A Cactus for Christmas

Having an indoor flowering plant during the festive season is a joy to behold! The beautiful Christmas cactus, Schlumbergera x buckleyi, gets its name from the season it which it blooms.

Although native to tropical Brazil, these plants are popular for their ability to survive the cold, dark nights of our winter months, blooming from the middle of November until late December and sometimes right through into January with the right care.

The long-lasting flowers of the Christmas cactus are profuse not just in seasonal red, but in white, purple, pink, and yellow.

About Christmas Cacti

Although they are cacti, this group of plants is not desert-dwelling so should not be treated like other cacti or succulents. Originating in the shady, tropical forests of southern Brazil, they actually grow as epiphytes in trees where the branches meet, soaking up the high humidity, dappled sunlight, and warm temperatures. Unlike other cacti, they cannot tolerate sunny, dry conditions and they need watering more regularly than most succulents.

How to Care for a Christmas Cactus

  • Christmas cacti prefer a humid environment, which makes a bright bathroom or kitchen a good spot to keep them. 
  • Plants should be kept in bright, indirect light. An east-facing window is ideal. Too much direct sunlight can bleach the sensitive leaves.
  • A daytime temperature of 18-20°C (65-69°F) and an evening temperature of 15-18°C (60-65°F) is preferred.
  • In the summer, when the risk of frost has passed, Christmas cacti can be placed in a shady spot in the garden, out of direct sunlight, or in an unheated porch until temperatures get below 50°F (10°C). This will help to ripen new growth and encourage flowering. 
  • During autumn and winter, feed cacti monthly to encourage successful blooming. Apply a high potassium fertiliser every two weeks once buds form.
  • Christmas cacti grow well in potting mixes that are formulated for succulents. The important thing is that your potting soil drains well. 
  • Water every 2-3 weeks, but only water when the top one third of soil feels dry to the touch. For example, if the plant is in 6 inches of soil, water when the top 2 inches feel dry – use your finger to check. Soak the plant through to the roots until water runs through the pot’s drainage holes – do not let the plant sit in water, as that may cause root rot. 
  • After the plant has finished flowering, water sparingly until new growth starts to appear.
  • Prune plants in late spring to encourage branching and more flowers. Simply cut off a few sections of each stem, the plant will branch from the wound.
  • The cuttings can be placed in a lightly moist potting soil—they root easily after a few weeks and make perfect Christmas presents!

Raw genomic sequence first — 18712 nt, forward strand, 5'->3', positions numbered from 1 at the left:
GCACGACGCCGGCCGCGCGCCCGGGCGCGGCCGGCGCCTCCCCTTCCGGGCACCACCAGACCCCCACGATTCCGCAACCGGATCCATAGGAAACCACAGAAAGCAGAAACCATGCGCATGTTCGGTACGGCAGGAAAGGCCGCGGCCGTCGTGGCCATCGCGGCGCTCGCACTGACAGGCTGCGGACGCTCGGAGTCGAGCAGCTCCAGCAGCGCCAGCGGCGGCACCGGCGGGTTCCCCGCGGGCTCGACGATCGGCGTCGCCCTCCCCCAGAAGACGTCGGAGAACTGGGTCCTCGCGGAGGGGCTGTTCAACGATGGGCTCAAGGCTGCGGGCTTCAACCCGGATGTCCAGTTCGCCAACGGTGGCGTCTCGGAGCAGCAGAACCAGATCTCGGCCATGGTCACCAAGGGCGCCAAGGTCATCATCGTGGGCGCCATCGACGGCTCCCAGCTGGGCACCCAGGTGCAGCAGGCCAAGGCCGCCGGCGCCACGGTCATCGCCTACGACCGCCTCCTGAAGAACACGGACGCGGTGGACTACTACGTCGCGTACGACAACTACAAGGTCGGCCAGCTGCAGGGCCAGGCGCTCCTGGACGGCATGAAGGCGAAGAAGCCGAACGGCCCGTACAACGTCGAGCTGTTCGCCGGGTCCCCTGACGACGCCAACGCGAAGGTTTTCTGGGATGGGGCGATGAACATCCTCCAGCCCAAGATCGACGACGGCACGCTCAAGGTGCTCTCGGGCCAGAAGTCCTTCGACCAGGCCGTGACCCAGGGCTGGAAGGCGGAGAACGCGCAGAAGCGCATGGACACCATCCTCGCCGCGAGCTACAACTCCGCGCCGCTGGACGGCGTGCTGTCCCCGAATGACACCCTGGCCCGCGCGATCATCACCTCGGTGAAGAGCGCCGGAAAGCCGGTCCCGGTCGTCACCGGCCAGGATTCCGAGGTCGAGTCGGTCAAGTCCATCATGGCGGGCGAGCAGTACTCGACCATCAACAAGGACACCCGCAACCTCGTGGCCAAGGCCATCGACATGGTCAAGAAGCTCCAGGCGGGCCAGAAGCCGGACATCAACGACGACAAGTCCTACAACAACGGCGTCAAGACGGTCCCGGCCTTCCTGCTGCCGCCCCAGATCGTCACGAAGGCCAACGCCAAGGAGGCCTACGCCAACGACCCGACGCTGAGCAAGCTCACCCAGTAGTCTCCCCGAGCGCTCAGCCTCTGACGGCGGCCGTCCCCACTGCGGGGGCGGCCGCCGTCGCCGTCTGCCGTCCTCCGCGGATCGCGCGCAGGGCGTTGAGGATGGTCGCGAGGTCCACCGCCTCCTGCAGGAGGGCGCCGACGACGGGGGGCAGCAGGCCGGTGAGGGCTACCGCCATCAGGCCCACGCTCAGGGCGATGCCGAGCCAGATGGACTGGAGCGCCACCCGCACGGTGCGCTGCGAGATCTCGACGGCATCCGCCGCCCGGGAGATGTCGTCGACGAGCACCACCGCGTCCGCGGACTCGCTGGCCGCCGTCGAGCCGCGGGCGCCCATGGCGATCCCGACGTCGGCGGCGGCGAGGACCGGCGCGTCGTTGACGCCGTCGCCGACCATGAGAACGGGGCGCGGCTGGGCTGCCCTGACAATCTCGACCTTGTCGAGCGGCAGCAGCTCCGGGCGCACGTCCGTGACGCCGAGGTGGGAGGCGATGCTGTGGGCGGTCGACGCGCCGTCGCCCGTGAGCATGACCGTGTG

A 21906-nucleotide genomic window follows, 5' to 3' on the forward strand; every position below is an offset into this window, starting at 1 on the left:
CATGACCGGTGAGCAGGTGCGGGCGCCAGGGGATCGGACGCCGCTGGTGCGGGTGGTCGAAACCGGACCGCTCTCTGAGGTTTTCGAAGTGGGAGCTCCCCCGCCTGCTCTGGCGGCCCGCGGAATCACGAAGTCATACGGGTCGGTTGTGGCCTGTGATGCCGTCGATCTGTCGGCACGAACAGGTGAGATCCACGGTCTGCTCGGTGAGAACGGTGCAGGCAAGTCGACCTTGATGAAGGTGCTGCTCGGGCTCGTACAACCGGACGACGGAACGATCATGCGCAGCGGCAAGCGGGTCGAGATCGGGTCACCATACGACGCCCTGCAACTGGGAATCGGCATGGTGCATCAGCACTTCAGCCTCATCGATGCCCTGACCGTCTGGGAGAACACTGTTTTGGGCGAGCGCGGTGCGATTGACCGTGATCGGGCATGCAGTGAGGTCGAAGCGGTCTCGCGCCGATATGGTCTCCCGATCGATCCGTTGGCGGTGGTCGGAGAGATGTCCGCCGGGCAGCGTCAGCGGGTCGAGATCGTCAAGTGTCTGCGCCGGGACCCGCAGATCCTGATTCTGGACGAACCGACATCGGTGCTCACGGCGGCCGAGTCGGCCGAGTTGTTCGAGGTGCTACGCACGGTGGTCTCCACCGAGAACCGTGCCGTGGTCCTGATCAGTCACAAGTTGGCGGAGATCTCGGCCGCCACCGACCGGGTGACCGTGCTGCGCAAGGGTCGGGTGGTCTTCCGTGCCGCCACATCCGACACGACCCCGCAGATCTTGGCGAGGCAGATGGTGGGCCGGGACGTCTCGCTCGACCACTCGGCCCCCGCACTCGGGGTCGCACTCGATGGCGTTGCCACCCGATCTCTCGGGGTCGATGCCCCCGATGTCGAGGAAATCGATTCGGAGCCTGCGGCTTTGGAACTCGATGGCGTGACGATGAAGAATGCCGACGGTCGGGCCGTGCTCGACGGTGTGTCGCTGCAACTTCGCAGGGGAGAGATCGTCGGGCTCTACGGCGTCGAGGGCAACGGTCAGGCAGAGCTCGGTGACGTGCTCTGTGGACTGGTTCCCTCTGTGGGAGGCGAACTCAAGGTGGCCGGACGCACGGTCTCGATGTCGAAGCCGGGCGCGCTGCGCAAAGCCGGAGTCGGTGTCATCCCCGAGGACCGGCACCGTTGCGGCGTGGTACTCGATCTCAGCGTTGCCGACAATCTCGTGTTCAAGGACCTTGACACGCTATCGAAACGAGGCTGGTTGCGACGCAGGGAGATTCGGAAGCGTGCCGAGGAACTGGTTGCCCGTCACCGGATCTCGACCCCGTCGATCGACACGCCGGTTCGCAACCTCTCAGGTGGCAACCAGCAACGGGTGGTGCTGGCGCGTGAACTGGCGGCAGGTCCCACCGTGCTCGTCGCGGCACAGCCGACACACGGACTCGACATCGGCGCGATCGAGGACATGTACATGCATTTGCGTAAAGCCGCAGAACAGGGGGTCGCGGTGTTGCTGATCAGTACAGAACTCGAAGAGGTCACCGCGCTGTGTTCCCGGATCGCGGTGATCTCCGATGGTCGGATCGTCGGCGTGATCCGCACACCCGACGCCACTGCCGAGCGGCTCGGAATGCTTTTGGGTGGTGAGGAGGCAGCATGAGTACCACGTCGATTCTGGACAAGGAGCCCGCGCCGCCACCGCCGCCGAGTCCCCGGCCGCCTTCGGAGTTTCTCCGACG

How to Get Your Christmas Cactus to Bloom

The blooms of Christmas cacti and its relatives are triggered by the cooler temperatures and darker nights of autumn. If your cactus is not blooming, it may be receiving too much light or temperatures which are too high.

To trigger blooming, the plant need between 12-14 hours of darkness for around 6 weeks to be able to set buds. If you have strong indoor lighting on at night, you may need to cover your cactus or move it to an area exposed to the natural light cycle.

To make sure your cactus blooms well, fertilize monthly from June through August with a balanced houseplant fertilizer at half-strength.

After flowering, a resting period is required. From late January to late March, reduce the watering to occasional watering so that the compost does not completely dry out and reduce the temperature to 10-15°C (50-60°F) by moving the plant to a cooler room.

From mid-September, the flowering buds start to develop with shortening days and a reduction in temperature. The watering and temperature should be reduced as before with a second resting period until the flowering buds have formed, then increase the temperature back to 18-20°C (65-69°F) and resume regular watering

Your plant should then flower and give you a wonderful display. Exact temperatures are not critical to promote flowering, provided there are two resting periods with a reduction in watering and temperature.

What’s the Difference Between a Christmas, Thanksgiving, and Easter Cactus?

There are three main types of holiday cacti out there, typically blooming closest to the holiday that it’s named after: the Easter cactus, Schlumbergera gaertneri, the Thanksgiving cactus, Schlumbergera truncata, and the Christmas cactus, Schlumbergera x buckleyi

The shape of the leaves, which are actually stems, vary slightly across all three, with Thanksgiving cacti having serrated edges, Christmas cacti featuring leaves which are more tear-dropped in shape, and the leaves of the Easter cactus have more rounded edges.

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